AE 06 E6 E6 F0 0E 6D 90 EC 12 03 39 1D 47 D7 BA 9C A1 04 BF FA F9 A3 ED C1 6C
E8 41 45 4D CB B4 1B 61 D2 AD 54 BC 5A 04 C2 1B 76 76 F9 8F DF B8 55 8C 17 8F
BF A7 D1 6B 56 D2 B2 C6 3F 2E BF 44 C3 E1 48 74 2E EF A7 C6 0E FF 52 46 55 92
22 CC FA 92 5E DA FA 6E AB 35 E1 DB D9 83 D9 E8 C2 69 AD 50 8F 6B E7 20 1E A9
2C 1C 36 16 8D 27 AF B6 52 C5 30 81 4B 4A 18 F8 0C 51 2E 55 04 C3 5B 9E 3E 

Decrypted text:
“To be or not to be: that is the question, whether tis nobler in the mind to suffer the slings and arrows of outrageous fortune.” can be anagrammed to form: “In one of the Bard’s best-thought-of tragedies, our insistent hero, Hamlet, queries on two fronts about how life turns rotten.”

22 54 6F 20 62 65 20 6F 72 20 6E 6F 74 20 74 6F 20 62 65 3A 20 74 68 61 74 20
69 73 20 74 68 65 20 71 75 65 73 74 69 6F 6E 2C 20 77 68 65 74 68 65 72 20 74
69 73 20 6E 6F 62 6C 65 72 20 69 6E 20 74 68 65 20 6D 69 6E 64 20 74 6F 20 73
75 66 66 65 72 20 74 68 65 20 73 6C 69 6E 67 73 20 61 6E 64 20 61 72 72 6F 77
73 20 6F 66 20 6F 75 74 72 61 67 65 6F 75 73 20 66 6F 72 74 75 6E 65 2E 22 20
63 61 6E 20 62 65 20 61 6E 61 67 72 61 6D 6D 65 64 20 74 6F 20 66 6F 72 6D 3A
20 22 49 6E 20 6F 6E 65 20 6F 66 20 74 68 65 20 42 61 72 64 27 73 20 62 65 73
74 2D 74 68 6F 75 67 68 74 2D 6F 66 20 74 72 61 67 65 64 69 65 73 2C 20 6F 75
72 20 69 6E 73 69 73 74 65 6E 74 20 68 65 72 6F 2C 20 48 61 6D 6C 65 74 2C 20
71 75 65 72 69 65 73 20 6F 6E 20 74 77 6F 20 66 72 6F 6E 74 73 20 61 62 6F 75
74 20 68 6F 77 20 6C 69 66 65 20 74 75 72 6E 73 20 72 6F 74 74 65 6E 2E 22 

Encryption took: 0.0078125 seconds (±55 msec)



(Note that the output of the encrypted text is shown in ‘urlencoded’ form. This is because it may contain illegal characters for a web browser. IMPORTANT NOTE: Microsoft’s URLEncode function does NOT work if there are embedded ASCII NULs in the data you’re encoding… the function assumes that the ASCII 0 is an end-of-string marker, and thus will not encode past that point)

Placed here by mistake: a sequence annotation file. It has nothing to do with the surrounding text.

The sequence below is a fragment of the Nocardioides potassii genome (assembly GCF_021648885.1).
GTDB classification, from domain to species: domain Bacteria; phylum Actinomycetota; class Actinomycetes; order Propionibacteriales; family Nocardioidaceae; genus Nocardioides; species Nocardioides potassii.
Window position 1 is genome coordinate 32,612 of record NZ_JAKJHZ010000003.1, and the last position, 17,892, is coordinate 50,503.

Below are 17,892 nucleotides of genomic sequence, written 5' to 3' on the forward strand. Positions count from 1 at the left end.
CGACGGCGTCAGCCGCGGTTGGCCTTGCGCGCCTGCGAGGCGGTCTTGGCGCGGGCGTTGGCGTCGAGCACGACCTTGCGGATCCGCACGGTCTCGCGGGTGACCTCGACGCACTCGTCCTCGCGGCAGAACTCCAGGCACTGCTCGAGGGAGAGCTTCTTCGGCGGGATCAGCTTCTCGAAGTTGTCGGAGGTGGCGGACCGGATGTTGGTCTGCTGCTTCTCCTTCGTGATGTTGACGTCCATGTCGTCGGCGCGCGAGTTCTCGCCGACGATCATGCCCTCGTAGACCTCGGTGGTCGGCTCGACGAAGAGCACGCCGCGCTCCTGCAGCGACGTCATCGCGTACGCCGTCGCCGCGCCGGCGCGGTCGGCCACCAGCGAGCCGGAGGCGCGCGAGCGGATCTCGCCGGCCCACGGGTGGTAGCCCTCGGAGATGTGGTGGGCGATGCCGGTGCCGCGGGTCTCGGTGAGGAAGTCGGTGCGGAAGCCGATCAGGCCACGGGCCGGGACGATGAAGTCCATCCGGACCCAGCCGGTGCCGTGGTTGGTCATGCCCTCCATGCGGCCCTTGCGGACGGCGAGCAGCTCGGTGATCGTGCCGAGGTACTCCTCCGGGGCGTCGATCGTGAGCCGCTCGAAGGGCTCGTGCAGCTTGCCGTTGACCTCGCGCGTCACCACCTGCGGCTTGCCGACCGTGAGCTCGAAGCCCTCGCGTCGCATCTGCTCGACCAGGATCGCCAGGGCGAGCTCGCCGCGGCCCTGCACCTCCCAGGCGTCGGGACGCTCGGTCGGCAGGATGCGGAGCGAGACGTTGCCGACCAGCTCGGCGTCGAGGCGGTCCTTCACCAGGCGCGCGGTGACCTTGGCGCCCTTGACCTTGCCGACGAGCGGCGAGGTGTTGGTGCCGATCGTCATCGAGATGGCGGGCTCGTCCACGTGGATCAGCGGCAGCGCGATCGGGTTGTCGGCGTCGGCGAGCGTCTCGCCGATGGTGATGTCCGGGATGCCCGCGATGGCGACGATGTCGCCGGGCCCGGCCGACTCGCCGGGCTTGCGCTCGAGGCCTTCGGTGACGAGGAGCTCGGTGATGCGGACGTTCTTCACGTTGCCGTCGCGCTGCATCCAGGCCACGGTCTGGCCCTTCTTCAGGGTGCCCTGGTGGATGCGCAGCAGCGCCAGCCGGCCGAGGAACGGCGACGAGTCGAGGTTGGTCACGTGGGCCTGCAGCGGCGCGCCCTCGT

Overview: This article contains a decent encryption tool that you may find useful. Read up on encryption technology to determine if this algorithm is strong enough for your needs. Don’t give this code to anyone who doesn’t love baseball and apple pie.

Test the script by clicking here

Article collateral materials:

    View/download RC4.INC in text format
    View/download RC4TEST.HTML in text format
    View/download RC4TEST.ASP in text format

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Improving the “Calculating the Distance Between Cities” Algorithm http://www.effengud.com/index/2009/08/04/improving-the-calculating-the-distance-between-cities-algorithm/ http://www.effengud.com/index/2009/08/04/improving-the-calculating-the-distance-between-cities-algorithm/#comments Tue, 04 Aug 2009 12:29:01 +0000 admin http://www.effengud.com/wp/?p=61 Calculating the Distance Between Cities". That article talked about finding the distance between cities as being a useful way to determine, for example, which of a company's many locations might be closest to a particular customer. ]]>